Sugar taxes are inefficient and hit the poor hardest, according to a research note from the U.K.’s Institute of Economic Affairs (IEA).
The chorus of voices supporting taxes on sugary products is growing. From celebrity chefs to doctors to policymakers, all see tax increases as a route to reduce sugar consumption and thereby curb obesity rates.
Both real world evidence and economic theory make a mockery of the notion that taxes suffice to substantially tackle obesity, says the IEA’s head of lifestyle economics, Christopher Snowdon.
One of the key reasons sugar taxes don’t work is that the demand for sugar-filled drinks and fatty foods tend to be inelastic – meaning people continue to buy the products in large amounts despite the higher price.
Even if people were to change their behavior in response to higher taxes, consumers will often just switch to cheaper brands or buy their groceries from cheaper shops. “This leads to the consumption of inferior goods rather than the consumption of fewer calories,” says Snowdon.
The IEA points to the example of Denmark’s so-called “fat tax,” which was introduced in October 2011. The tax proved so ineffective, with people switching to cheaper brands or buying the products they preferred from across the border, that it was repealed in January 2013. The tax was also hugely unpopular.
A tricky problem for politicians hoping to introduce similar taxes in the U.S. is the poor spend a greater share of their income in the bare necessities, any taxes targeting these goods will have a disproportionate impact on the poor.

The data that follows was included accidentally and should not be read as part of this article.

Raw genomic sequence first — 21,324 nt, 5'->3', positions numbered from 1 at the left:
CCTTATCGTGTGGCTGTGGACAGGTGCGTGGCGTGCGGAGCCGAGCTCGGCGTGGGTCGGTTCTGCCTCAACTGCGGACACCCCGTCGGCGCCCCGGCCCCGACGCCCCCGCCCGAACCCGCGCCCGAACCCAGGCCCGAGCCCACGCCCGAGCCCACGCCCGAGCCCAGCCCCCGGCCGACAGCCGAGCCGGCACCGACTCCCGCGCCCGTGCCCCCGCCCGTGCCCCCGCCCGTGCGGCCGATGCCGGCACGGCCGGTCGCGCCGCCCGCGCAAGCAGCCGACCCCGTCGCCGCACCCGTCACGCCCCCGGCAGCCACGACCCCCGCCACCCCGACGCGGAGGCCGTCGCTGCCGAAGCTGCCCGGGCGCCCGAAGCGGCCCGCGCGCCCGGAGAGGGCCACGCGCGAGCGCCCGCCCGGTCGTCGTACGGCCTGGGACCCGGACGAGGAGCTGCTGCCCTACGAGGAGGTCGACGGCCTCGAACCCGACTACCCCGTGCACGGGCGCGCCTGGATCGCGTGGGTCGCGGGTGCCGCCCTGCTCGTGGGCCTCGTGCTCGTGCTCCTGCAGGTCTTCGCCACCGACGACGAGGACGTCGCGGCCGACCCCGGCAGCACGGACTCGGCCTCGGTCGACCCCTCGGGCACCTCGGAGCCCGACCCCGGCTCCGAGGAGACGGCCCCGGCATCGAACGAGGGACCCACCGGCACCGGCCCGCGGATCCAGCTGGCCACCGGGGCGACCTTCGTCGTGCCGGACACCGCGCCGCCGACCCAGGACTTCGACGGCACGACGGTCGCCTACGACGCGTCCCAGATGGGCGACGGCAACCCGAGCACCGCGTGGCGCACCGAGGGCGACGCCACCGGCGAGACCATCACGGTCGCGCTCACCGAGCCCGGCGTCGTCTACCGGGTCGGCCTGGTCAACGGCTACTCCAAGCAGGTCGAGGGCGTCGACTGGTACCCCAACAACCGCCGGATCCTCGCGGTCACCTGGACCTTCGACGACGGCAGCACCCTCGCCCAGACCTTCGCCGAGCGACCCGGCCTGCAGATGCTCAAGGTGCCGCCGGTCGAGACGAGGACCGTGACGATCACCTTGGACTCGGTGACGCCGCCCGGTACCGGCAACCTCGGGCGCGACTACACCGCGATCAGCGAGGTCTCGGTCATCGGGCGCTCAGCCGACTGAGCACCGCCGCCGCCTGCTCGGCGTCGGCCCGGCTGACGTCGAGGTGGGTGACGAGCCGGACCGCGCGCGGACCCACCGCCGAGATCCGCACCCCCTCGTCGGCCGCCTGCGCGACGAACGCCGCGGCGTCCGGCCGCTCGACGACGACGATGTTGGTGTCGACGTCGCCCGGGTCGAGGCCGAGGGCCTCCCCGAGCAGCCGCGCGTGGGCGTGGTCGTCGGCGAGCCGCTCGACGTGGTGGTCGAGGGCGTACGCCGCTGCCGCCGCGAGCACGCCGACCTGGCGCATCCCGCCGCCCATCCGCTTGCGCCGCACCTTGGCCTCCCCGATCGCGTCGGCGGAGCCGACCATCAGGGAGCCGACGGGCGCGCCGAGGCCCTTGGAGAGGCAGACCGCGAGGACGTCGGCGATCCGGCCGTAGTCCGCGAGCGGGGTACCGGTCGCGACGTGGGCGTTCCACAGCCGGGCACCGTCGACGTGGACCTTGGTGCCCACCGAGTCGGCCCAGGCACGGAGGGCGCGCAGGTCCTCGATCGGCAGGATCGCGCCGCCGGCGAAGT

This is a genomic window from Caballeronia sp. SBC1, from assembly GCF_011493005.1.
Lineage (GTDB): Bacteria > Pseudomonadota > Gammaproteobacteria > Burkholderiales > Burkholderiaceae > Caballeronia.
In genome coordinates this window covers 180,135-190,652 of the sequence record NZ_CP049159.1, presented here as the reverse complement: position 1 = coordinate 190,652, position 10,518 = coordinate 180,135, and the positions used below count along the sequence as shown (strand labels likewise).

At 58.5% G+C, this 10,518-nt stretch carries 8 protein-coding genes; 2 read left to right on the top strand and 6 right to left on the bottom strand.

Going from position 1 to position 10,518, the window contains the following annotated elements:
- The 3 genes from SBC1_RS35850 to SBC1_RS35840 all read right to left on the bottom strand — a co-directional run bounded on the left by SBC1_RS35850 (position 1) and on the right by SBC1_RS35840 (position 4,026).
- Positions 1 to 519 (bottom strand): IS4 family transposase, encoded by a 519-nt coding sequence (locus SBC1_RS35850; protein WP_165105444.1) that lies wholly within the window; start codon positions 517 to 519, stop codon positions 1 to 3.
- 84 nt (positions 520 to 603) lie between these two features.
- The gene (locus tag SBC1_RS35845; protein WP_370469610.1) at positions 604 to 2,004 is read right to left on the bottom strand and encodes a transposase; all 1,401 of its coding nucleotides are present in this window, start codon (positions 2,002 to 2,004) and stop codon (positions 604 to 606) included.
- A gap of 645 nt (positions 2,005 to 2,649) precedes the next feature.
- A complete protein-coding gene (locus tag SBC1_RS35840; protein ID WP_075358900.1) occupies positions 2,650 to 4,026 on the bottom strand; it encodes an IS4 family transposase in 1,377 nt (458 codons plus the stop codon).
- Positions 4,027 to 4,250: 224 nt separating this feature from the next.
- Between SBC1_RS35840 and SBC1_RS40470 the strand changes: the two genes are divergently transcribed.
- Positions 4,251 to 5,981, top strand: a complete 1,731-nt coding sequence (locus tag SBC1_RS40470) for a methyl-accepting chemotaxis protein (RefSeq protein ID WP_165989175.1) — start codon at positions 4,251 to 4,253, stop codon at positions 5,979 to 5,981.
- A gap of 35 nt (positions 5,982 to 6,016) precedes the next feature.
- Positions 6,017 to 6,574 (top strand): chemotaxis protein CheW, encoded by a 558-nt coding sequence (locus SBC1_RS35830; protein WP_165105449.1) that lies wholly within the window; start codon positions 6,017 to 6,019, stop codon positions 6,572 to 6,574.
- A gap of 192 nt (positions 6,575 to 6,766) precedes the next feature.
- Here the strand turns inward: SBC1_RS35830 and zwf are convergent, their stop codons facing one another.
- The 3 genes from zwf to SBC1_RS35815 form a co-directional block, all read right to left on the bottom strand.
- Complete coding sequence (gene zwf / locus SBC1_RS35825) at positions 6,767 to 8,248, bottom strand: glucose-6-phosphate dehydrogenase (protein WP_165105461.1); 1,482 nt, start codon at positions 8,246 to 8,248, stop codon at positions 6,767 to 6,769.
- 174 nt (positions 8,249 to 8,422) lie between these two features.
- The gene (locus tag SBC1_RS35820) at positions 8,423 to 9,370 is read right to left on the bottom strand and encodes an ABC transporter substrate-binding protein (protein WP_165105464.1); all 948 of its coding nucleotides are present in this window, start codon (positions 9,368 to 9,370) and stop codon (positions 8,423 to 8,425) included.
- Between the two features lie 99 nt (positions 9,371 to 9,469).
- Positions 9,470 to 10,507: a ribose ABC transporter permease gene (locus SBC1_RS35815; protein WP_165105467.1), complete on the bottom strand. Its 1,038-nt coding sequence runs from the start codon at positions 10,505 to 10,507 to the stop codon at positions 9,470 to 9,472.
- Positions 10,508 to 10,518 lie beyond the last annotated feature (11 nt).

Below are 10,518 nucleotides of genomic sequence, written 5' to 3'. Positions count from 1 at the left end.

The IEA’s previous work on “sin taxes” shows the poorest 20 percent of households spend roughly $2,000 per year on sin taxes, amounting to around 11.4 percent of their disposable income.
Poor British households spend almost 40 percent of their disposable income on sin taxes and consumption taxes, compared to households in the top 20 percent who spend just 15 percent.
(RELATED: Sin Taxes, Zoning Laws And Occupational Licensing Are Holding Back The Poor)
But leaving aside the harm done to poor pockets, sugar taxes may not even have an impact on people’s health. “No impact on obesity or health outcomes has ever been found,” Snowdon writes. “Early evidence from Mexico suggests that a ten percent tax on sugary drinks led to an average daily decline in consumption of 36ml per person.”
“As Tom Sanders, a professor of nutrition and dietetics, notes, this is the equivalent of 16 calories and is ‘a drop in the caloric ocean. Long-term reductions in total energy in the range of 300-500 kcal/d are probably needed to prevent obesity.'”
Snowdon concludes by citing a systematic review of 880 studies that found “the public health case for using economic instruments to promote dietary and physical activity behaviour change may be less compelling than some proponents have claimed.”
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